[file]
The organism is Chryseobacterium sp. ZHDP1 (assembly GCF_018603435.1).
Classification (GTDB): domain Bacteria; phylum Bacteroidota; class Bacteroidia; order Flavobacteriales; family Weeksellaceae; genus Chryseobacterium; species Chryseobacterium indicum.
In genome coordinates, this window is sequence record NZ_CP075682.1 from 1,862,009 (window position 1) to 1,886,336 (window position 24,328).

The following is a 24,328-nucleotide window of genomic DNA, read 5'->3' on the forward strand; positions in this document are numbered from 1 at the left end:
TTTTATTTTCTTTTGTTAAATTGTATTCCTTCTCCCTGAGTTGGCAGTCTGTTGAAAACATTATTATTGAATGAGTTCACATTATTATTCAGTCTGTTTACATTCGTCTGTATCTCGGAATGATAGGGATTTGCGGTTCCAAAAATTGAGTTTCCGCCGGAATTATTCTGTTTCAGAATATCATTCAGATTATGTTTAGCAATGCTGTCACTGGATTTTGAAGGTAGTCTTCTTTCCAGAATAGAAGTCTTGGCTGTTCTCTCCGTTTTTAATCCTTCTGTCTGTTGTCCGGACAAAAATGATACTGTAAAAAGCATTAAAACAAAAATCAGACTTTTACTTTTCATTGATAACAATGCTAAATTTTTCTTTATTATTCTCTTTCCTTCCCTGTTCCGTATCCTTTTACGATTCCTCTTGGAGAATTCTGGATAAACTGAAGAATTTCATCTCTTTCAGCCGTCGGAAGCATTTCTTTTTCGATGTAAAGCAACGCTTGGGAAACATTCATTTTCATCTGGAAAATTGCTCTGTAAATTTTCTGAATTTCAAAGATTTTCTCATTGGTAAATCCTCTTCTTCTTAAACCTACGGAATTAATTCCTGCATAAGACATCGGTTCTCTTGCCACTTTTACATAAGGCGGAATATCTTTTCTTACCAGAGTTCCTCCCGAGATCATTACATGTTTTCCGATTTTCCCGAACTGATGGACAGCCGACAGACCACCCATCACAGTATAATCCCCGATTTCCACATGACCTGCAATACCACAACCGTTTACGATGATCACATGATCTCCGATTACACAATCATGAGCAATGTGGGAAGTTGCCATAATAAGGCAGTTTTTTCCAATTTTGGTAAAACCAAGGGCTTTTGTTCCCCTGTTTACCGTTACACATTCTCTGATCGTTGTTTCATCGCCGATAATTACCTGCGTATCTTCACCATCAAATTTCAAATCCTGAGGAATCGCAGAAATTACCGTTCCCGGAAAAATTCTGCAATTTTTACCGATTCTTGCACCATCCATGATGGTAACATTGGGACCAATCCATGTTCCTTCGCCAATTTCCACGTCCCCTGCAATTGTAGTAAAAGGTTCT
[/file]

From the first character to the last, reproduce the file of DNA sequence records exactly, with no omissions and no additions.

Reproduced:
The organism is Chryseobacterium sp. ZHDP1 (assembly GCF_018603435.1).
Classification (GTDB): domain Bacteria; phylum Bacteroidota; class Bacteroidia; order Flavobacteriales; family Weeksellaceae; genus Chryseobacterium; species Chryseobacterium indicum.
In genome coordinates, this window is sequence record NZ_CP075682.1 from 1,862,009 (window position 1) to 1,886,336 (window position 24,328).

The following is a 24,328-nucleotide window of genomic DNA, read 5'->3' on the forward strand; positions in this document are numbered from 1 at the left end:
TTTTATTTTCTTTTGTTAAATTGTATTCCTTCTCCCTGAGTTGGCAGTCTGTTGAAAACATTATTATTGAATGAGTTCACATTATTATTCAGTCTGTTTACATTCGTCTGTATCTCGGAATGATAGGGATTTGCGGTTCCAAAAATTGAGTTTCCGCCGGAATTATTCTGTTTCAGAATATCATTCAGATTATGTTTAGCAATGCTGTCACTGGATTTTGAAGGTAGTCTTCTTTCCAGAATAGAAGTCTTGGCTGTTCTCTCCGTTTTTAATCCTTCTGTCTGTTGTCCGGACAAAAATGATACTGTAAAAAGCATTAAAACAAAAATCAGACTTTTACTTTTCATTGATAACAATGCTAAATTTTTCTTTATTATTCTCTTTCCTTCCCTGTTCCGTATCCTTTTACGATTCCTCTTGGAGAATTCTGGATAAACTGAAGAATTTCATCTCTTTCAGCCGTCGGAAGCATTTCTTTTTCGATGTAAAGCAACGCTTGGGAAACATTCATTTTCATCTGGAAAATTGCTCTGTAAATTTTCTGAATTTCAAAGATTTTCTCATTGGTAAATCCTCTTCTTCTTAAACCTACGGAATTAATTCCTGCATAAGACATCGGTTCTCTTGCCACTTTTACATAAGGCGGAATATCTTTTCTTACCAGAGTTCCTCCCGAGATCATTACATGTTTTCCGATTTTCCCGAACTGATGGACAGCCGACAGACCACCCATCACAGTATAATCCCCGATTTCCACATGACCTGCAATACCACAACCGTTTACGATGATCACATGATCTCCGATTACACAATCATGAGCAATGTGGGAAGTTGCCATAATAAGGCAGTTTTTTCCAATTTTGGTAAAACCAAGGGCTTTTGTTCCCCTGTTTACCGTTACACATTCTCTGATCGTTGTTTCATCGCCGATAATTACCTGCGTATCTTCACCATCAAATTTCAAATCCTGAGGAATCGCAGAAATTACCGTTCCCGGAAAAATTCTGCAATTTTTACCGATTCTTGCACCATCCATGATGGTAACATTGGGACCAATCCATGTTCCTTCGCCAATTTCCACGTCCCCTGCAATTGTAGTAAAAGGTTCT